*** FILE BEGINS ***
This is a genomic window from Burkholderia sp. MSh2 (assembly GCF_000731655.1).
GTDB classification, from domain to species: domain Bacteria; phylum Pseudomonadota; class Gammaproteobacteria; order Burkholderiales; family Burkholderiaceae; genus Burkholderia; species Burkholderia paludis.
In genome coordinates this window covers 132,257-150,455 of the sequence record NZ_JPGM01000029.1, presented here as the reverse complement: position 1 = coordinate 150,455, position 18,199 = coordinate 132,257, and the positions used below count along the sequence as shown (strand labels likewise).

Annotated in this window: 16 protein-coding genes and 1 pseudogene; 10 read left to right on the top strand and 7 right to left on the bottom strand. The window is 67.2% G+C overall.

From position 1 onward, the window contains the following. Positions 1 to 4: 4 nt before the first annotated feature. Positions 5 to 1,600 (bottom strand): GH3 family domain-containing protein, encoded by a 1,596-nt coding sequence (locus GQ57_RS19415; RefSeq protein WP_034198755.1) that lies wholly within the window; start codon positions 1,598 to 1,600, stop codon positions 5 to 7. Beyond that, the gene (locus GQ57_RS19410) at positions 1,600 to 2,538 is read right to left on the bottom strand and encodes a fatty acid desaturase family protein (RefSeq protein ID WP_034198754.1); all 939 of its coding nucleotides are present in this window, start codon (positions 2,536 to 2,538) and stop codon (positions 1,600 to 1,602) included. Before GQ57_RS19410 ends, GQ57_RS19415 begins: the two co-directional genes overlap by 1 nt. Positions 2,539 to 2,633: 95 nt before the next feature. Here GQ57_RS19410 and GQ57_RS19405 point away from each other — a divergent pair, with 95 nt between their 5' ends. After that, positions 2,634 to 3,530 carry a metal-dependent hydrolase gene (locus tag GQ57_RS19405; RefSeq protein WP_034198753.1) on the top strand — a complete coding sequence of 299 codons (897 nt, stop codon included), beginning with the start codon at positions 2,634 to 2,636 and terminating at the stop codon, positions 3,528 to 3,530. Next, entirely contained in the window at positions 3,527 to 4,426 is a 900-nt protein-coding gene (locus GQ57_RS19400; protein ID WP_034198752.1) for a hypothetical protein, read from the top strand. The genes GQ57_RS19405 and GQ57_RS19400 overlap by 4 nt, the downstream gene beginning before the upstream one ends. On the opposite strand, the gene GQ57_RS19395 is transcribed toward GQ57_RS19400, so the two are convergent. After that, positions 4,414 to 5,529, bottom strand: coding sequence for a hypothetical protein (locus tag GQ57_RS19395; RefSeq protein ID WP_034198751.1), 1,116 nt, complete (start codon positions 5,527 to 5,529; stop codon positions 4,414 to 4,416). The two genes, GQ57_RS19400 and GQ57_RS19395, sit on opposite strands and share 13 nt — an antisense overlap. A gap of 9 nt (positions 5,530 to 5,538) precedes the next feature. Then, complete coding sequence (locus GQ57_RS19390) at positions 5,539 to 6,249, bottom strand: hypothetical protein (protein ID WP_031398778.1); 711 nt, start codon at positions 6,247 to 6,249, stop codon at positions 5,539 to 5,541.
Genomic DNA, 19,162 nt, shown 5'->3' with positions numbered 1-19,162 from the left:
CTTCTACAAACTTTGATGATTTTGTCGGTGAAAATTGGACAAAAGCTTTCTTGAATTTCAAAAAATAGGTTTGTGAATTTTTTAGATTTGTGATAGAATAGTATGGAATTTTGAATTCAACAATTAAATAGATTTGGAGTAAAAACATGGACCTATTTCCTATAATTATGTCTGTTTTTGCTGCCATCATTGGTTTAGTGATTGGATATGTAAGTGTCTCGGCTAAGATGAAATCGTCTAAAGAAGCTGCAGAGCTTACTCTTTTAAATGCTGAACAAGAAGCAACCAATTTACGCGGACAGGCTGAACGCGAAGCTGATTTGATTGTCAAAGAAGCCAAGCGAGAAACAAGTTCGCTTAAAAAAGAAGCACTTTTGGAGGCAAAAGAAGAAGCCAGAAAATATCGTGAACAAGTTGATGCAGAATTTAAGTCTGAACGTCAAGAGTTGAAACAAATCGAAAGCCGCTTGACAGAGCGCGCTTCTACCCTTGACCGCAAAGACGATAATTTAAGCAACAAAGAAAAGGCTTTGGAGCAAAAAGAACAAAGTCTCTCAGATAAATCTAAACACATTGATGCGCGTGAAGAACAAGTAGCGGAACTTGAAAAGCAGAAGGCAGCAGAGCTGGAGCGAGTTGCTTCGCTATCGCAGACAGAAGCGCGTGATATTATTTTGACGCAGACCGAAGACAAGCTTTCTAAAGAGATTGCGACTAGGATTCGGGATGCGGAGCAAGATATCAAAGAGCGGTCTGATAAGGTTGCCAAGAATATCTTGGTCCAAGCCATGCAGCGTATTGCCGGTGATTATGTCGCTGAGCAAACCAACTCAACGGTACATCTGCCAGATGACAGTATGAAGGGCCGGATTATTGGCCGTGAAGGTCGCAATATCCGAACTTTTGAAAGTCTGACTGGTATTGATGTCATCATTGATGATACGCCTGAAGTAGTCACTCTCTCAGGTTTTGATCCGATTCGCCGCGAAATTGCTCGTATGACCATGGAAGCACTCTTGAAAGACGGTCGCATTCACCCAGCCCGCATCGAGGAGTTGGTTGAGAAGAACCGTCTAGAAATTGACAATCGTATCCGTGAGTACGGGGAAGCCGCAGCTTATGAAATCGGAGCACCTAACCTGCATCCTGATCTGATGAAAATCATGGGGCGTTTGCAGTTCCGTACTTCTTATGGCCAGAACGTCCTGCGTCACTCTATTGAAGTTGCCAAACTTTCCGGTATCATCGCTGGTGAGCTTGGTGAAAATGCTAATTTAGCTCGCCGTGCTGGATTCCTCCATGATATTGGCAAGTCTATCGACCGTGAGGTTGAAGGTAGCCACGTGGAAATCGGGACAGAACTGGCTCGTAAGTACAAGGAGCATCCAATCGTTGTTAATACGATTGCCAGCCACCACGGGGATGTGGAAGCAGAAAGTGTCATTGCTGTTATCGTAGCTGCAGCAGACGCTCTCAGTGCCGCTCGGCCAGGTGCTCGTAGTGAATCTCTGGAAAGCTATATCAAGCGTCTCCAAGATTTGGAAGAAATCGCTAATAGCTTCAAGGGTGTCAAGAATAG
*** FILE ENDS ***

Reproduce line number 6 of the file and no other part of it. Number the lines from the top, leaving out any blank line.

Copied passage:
Genomic DNA, 19,162 nt, shown 5'->3' with positions numbered 1-19,162 from the left: